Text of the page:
In the book you detail your recent health challenges. After surgery when you became aware that you were paralyzed on your left side how did you have the determination to tackle rehabilitation with so much inner strength?
I’m glad you asked this question. By the time I reached this challenge in my life I had journeyed through so many. I have learned that you do actually get stronger and more resilient every challenge that you encounter. I thought back on all the other challenges I had gone through. I thought back to how I have been able to overcome them. I thought back on how initially I didn’t know if I would be able to overcome them, but I did. I knew that I was going to need a tangible object to help keep me motivated and that is why I asked my sister to bring me my half marathon medals. The medals were tied to the side of my bed and when I was concerned or thought about not working hard at rehabilitation, I would look at my medals and think about how at first I couldn’t walk five miles continuously and how I had to work hard to be successful. I knew it was going to take the same type of determination to fully restore the use of my left side.
You also detail relationship challenges you have faced. Have you received any feedback from the men you talk about in the book? If so, what has it been? Any apologies?
I detail two relationships which caused storms in my life. The preacher I discuss died prior to the release of the book. He actually was sick when I was sick and that was the last time I spoke with him. I have spoken with his son and I let him know that I had discussed his father in the book. I don’t think he has read the book yet. I have not heard from the other individual and don’t expect to hear from him. I would be lying if I said that I didn’t want an apology, but I’m learned that the only apology which I needed was for me to apologize to myself for allowing them to treat me the way I did. I’ve apologized to myself for not loving myself enough to set clear boundaries on how a man should treat me. I realize that not having my father in my life during my teen years had a negative effect on how I related to men in relationships.
Why do you feel the need to help people who are facing major storms in their lives?
We all have a purpose for walking on this earth. It has taken me a long time to realize what my true purpose is. It was only with the writing of this book and it’s being published that I came into the realization that everything which I have experienced in my life was not about me. It was about me being able to get this story out and to share it with others so that it could bless them as they encounter the major storms in their lives. Why else would one person have gone through so many storms and still be young enough to help others by speaking and writing about it.
The holiday season is a time of festive celebrations with family and friends. What advice would you give someone who is facing a major storm in their life and have nothing to celebrate?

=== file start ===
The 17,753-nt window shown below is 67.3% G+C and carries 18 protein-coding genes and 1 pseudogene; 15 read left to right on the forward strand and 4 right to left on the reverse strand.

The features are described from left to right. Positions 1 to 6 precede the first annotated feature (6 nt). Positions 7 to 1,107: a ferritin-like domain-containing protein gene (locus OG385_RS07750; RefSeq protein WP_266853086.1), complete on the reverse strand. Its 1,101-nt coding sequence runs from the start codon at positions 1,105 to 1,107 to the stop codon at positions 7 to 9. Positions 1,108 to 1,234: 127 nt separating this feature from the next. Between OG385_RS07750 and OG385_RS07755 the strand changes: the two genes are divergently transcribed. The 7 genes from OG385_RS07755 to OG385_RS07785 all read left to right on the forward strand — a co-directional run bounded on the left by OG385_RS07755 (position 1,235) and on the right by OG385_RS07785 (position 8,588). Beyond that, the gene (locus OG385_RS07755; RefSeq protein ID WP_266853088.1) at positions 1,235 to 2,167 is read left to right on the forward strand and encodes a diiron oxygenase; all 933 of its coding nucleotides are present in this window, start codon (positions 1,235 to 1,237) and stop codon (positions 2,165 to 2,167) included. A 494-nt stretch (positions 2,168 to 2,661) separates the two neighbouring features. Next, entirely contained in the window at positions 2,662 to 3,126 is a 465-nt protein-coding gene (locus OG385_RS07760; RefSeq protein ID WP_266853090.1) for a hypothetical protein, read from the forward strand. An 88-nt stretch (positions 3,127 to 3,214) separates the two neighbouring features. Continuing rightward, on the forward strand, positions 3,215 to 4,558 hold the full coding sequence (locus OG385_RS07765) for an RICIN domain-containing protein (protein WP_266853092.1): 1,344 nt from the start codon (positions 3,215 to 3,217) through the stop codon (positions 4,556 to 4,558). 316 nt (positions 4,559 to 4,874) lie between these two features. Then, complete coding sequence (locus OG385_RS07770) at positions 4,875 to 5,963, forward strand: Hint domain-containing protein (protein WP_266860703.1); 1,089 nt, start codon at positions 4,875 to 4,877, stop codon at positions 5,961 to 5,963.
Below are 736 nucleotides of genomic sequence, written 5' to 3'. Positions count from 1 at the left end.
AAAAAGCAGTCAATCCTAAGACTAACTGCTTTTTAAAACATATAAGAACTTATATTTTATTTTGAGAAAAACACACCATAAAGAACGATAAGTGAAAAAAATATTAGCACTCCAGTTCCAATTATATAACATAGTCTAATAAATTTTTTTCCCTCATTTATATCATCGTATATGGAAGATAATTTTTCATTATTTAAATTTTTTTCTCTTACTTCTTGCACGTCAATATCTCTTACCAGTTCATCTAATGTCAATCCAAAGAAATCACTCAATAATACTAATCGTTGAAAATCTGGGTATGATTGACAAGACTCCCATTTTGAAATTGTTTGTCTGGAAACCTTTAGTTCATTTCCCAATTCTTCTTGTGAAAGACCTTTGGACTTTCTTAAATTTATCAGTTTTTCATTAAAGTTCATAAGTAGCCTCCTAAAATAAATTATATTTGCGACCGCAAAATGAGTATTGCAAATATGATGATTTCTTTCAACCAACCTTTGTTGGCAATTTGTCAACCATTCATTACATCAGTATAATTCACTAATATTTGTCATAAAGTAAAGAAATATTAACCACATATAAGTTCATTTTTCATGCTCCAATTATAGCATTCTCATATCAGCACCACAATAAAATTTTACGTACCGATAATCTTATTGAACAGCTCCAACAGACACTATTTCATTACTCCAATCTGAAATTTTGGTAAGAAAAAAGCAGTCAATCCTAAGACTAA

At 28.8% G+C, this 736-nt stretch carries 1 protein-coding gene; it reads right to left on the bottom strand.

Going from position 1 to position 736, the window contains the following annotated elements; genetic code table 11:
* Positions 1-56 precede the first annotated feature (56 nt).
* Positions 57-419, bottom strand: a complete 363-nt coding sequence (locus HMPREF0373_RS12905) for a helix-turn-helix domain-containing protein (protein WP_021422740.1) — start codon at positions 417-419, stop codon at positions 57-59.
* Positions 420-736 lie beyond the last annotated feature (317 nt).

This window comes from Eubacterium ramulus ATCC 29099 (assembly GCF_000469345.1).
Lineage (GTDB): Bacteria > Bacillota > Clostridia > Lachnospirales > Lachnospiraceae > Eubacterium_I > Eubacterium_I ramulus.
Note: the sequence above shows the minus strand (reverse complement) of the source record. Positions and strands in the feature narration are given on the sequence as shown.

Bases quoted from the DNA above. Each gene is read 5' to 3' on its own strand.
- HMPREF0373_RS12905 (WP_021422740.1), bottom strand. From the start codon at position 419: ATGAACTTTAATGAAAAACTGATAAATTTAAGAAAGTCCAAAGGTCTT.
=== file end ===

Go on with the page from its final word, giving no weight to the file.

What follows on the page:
You are right most people are in celebration mode right now, but it is the most depressing time for a lot of other people. We all have something to celebrate. The fact that we woke up, we need to celebrate. What I would tell someone facing a major storm and feel they have nothing to celebrate is to just get up and get dressed. Next leave the home and find someone who is having a hard time. Maybe volunteer at a homeless shelter or a domestic violence shelter or even just go to the nursing homes and hospitals and see people with worse challenges. Take your mind off your problems by helping someone else with theirs. What is that old saying? “I thought I had it bad because I had no shoes until I met the man who had no feet.” When we see people doing worse than us, we become grateful for what we do have.
What future books are you planning?
I’ve always wanted to write novels. I’ve been working on a Christian murder mystery set in West Palm Beach for a while now and hope to finish in the very near future. People have asked me about the sequel to “The Party’s Not Over” but I’m not being led in that direction yet.
What topics do you cover in your workshops and seminars?
I have two workshops/seminar which I am developing. First is “10 Steps to Overcoming the Shame of Failure” and “Remove the Mask and Let Them See You.” I am also developing, with a psychologist, a webinar for lawyers, doctors and dentist entitled, “Make Law Your Profession Not Your Life.” The title is changed for each profession.
How can people contact you for workshops, seminars, speaking engagements, and book signings?
People can contact me by email at firstname.lastname@example.org or by telephone at 561-856-6757. I’m available to speak at churches, youth groups, recovery groups, health groups or any group or organization which encounters individuals dealing with the challenges of life. Pick a challenge and I’ve either experienced it personally or have someone close to me who has.